16 Jun 2021
A stunning ecotourism centre in the Otways is helping fund research and conservation land management, with help from a $500,000 impact investment loan from the Ross Trust.
Wildlife Wonders, near Apollo Bay, gives visitors the chance to take a guided walk through native bushland and spot bandicoots, potoroos, koalas and other animals in a habitat protected from federal predators.
The Conservation Ecology Centre spent five years building Wildlife Wonders, in a journey that started with an idea and came to life when the gates opened in February.
Conservation Ecology Centre Chief Executive Officer Lizzie Corke says Ross Trust was instrumental in getting Wildlife Wonders off the ground.
“The Ross Trust was the first major funder to come on board for the first critical stage of the project – the purchase of the site,” Ms Corke says. “A project like this requires one funder to commit in order for other funders to have the confidence to move forwards – for this project that was the Ross Trust and we are forever grateful for that commitment and support.”
The Ross Trust loan helped the Conservation Ecology Centre purchase of the 20-hectare property running from the Great Ocean Road to the sea, five minutes west of Apollo Bay.
“That initial commitment was particularly important,” Ms Corke says. “They took the leap of faith. The Ross Trust also has been incredibly supportive and understanding as the twists and turns of project delivery have played out.”
The COVID-19 pandemic and subsequent lockdowns played havoc with the construction and opening of Wildlife Wonders. The centre was due to open to the public in June 2020 but instead welcomed its first visitors on February 12, 2021.
Since then, international border closures have also had an impact on the number of visitors through the door.
“Our visitor reviews have been outstanding,” Ms Corke says. “Our visitor numbers have been gentle. But that means we have been able to iron out any wrinkles and get things right.”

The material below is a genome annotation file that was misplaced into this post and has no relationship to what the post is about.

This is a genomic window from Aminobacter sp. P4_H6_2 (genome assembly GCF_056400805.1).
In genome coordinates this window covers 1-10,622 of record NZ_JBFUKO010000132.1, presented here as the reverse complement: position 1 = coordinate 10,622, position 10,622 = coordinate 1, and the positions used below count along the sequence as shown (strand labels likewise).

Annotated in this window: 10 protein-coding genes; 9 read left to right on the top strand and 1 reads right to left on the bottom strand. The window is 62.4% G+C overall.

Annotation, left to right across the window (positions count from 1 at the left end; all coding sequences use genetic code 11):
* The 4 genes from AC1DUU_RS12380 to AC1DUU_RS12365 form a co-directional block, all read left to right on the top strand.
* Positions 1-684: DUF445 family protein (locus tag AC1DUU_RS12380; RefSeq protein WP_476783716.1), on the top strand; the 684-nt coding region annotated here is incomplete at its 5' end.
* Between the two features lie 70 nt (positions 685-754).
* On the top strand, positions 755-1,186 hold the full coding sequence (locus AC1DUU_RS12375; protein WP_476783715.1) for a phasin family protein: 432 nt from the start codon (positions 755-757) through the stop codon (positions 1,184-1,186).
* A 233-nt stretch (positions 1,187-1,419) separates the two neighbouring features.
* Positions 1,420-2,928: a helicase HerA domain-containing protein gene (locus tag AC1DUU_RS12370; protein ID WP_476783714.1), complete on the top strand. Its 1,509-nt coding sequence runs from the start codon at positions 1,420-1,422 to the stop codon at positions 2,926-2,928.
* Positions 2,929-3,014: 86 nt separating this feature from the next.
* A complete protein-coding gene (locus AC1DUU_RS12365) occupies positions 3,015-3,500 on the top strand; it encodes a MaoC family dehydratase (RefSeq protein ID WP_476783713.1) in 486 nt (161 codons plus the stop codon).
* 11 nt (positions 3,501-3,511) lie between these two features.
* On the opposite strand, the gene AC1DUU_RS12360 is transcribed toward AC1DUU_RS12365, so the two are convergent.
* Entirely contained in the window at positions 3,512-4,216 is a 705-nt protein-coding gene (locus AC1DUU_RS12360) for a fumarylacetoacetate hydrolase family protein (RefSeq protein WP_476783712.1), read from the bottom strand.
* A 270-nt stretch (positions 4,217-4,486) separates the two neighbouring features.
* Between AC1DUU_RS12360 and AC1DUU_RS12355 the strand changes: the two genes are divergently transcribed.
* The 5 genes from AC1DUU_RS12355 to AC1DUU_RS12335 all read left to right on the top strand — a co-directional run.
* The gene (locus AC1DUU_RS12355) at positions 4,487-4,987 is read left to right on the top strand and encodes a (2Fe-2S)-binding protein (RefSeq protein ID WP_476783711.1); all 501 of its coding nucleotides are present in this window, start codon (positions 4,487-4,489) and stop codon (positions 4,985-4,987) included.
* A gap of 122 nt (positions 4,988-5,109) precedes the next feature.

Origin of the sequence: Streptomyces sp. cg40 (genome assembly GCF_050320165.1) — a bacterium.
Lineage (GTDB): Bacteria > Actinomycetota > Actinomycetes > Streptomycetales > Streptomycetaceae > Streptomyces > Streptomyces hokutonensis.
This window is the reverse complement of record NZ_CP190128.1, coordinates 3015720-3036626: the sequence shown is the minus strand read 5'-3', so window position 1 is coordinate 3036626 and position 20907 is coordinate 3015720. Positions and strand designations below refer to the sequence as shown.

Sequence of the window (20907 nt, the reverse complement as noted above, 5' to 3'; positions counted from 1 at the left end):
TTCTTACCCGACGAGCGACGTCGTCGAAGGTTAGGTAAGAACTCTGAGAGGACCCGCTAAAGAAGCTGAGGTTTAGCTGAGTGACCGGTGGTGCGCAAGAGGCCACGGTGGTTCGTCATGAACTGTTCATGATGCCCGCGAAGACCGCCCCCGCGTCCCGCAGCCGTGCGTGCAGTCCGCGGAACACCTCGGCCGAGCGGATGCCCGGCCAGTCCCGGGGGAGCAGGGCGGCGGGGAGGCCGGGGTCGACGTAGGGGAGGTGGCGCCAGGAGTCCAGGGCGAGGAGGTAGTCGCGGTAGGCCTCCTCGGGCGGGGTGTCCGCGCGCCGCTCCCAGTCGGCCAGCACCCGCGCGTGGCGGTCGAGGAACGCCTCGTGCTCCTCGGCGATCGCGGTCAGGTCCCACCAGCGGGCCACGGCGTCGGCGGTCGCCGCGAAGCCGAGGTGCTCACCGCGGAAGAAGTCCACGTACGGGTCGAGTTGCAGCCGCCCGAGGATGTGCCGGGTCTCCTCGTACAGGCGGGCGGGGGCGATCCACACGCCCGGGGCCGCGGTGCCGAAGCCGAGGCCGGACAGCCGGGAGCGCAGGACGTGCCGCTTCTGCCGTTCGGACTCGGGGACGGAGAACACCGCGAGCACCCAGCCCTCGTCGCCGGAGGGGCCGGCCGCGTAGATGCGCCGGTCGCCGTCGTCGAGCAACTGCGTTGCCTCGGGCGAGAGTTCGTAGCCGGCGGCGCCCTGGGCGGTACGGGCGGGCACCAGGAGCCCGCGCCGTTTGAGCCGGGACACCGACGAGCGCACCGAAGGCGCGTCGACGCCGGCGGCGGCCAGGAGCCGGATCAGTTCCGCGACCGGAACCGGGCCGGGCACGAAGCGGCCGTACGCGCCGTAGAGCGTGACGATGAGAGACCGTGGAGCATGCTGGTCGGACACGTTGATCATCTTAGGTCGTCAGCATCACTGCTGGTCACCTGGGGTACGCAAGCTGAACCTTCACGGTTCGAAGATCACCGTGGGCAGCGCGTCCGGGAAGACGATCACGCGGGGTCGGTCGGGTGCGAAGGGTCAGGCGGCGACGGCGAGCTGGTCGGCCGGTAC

Wildlife Wonders a social enterprise which invests 100 per cent of its operating surplus in critical conservation programs across the Otways region.
Visitors to Wildlife Wonders take a journey designed by Brian Massey, an Art Director of The Hobbit films and the landscape designer behind the Hobbiton experience in New Zealand.
He worked with conservation scientists, zoologists, botanists, wildlife veterinarians and landscapers to create the stunning natural landscapes at Wildlife Wonders. A hidden, 1.4km fence keeps foxes and cats out and creates a safe haven for native animals.
Conservationist guides lead visitors on walk through Wildlife Wonders, with an educational focus on the conservation programs and species people can see around them.
Ms Corke says 22 funders supported the creation of the ecotourism centre, including the Australian through the Regional Jobs and Investment Packages Program, the Victorian Government through Regional Development Victoria, philanthropic foundations and private philanthropists.
“We have philanthropic investors from all over the world, including China, Germany and the US. They haven’t been able to see Wildlife Wonders yet, with borders closed, and we’re really looking forward to welcoming all visitors and showing them how beautiful it is.”